Christian Bird, Nachiappan Nagappan, Brendan Murphy, Harald Gall, and Premkumar Devanbu: "Don't Touch My Code! Examining the Effects of Ownership on Software Quality." ESEC/FSE'11, 2011.
Ownership is a key aspect of large-scale software development. We examine the relationship between different ownership measures and software failures in two large software projects: Windows Vista and Windows 7. We find that in all cases, measures of ownership such as the number of low-expertise developers, and the proportion of ownership for the top owner have a relationship with both pre-release faults and post-release failures. We also empirically identify reasons that low-expertise developers make changes to components and show that the removal of low-expertise contributions dramatically decreases the performance of contribution based defect prediction. Finally we provide recommendations for source code change policies and utilization of resources such as code inspections based on our results.
I used to tell my students that a paper's abstract should be a summary, not a movie trailer. When I read, "We find that... measures of ownership... have a relationship with both pre-release faults and post-release failures," my reaction is, "What kind of relationship?" And when a paper's authors say, "We... identify reasons that low-expertise developers make changes to components," I want to grab my red pen and scribble, "Summarize them here!"
Fortunately, this paper's abstract is the only thing about it that I don't like. Over the course of its 11 pages, its authors explore three related questions:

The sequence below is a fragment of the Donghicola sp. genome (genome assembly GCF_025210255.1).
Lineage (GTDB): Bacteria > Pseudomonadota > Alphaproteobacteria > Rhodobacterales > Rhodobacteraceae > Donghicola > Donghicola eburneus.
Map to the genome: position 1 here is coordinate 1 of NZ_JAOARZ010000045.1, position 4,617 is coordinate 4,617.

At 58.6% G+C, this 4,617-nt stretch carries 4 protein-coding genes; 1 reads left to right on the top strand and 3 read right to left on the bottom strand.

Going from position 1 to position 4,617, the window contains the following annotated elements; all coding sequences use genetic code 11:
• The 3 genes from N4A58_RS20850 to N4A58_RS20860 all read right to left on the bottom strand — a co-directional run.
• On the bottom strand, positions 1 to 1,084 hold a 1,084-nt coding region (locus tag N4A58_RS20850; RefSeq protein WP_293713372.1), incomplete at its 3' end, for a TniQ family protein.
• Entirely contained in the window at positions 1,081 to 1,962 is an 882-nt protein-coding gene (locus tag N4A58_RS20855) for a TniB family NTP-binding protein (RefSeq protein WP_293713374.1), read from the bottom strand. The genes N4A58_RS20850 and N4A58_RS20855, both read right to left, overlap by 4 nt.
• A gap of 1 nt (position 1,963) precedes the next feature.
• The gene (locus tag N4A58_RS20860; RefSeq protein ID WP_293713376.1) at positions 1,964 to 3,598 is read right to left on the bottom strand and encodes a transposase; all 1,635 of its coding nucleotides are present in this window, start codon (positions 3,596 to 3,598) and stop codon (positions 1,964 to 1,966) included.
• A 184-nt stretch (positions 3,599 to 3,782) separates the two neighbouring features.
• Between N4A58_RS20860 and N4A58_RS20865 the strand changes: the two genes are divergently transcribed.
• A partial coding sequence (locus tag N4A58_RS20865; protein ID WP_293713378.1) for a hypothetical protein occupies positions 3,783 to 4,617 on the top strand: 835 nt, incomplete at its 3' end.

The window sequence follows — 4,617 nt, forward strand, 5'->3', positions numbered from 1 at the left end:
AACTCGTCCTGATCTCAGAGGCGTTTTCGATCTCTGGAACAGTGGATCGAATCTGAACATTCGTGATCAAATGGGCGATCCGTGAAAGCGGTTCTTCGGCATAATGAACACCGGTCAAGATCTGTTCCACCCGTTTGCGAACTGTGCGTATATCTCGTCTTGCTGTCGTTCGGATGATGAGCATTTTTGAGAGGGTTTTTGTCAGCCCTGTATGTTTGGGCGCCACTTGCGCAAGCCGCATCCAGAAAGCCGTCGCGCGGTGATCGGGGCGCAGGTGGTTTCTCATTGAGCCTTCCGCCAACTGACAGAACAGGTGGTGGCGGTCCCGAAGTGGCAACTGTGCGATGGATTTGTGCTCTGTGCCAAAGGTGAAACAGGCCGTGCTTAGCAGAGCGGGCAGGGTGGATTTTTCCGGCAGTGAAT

They start by defining their units of measurement (a compiled binary such as a .dll or .exe), what they mean by major and minor contributors, and how they measure ownership. After grinding their data (they have lots of data), they come up with Table 1:
|Windows Vista||Windows 7|
|Category||Metric||Pre-release Failures||Post-Release Failures||Pre-release Failures||Post-Release Failures|
|Bivariate Spearman correlation of ownership and code metrics with pre- and post-release failures in Windows Vista and Windows 7. All correlations are statistically significant except for that of Ownership and post-release failures in Windows 7.|
("Total" stands for the total number of contributors, "Major" and "Minor" for the number of major and minor contributors, respectively, and "Ownership" for the proportion of ownership of the contributor with the highest proportion of ownership---how much a single person owns that piece of code.)
There's a lot of information in that table, and I won't try to squeeze it all into this blog post, but as a taste, it allows them to conclude that:
The results indicated that pre- and post-release defects in had strong relationships with Minor, Total, and Ownership. In fact, Minor had a higher correlation with both pre- and post-release defects in Vista and pre-release defects in Windows 7 than any other metric that Microsoft collects!. Post-release failures for Windows 7 present a difficulty for analysis as at the time of this analysis many binaries had no post-release failures reported. Thus the correlation values between metrics and and post-release failures are noticeably lower than the other failure categories...
Later, after teasing apart the contributions of major and minor contributors, and the effects of dependencies between components, they conclude that:
...the minor contribution edges [in the contributions graph] provide the "signal" used by defect predictors that are based on the contribution network. Without them, the ability to predict failure prone components is greatly diminished, further supporting our hypothesis that they are strongly related to software quality.
After controlling for known software quality factors, binaries with more minor contributors had more pre- and post-release failures in both versions of Windows.
They then recommend that:
Even if you can't apply their results directly to your own projects, they show that it is possible to analyze the impact of different software manufacturing practices methodically and quantitatively. The next time someone suggests that your team start doing X, Y, or Z, ask them if they have this kind of data to back up their recommendation. If they don't, you might consider giving them a copy of this paper...Comments powered by Disqus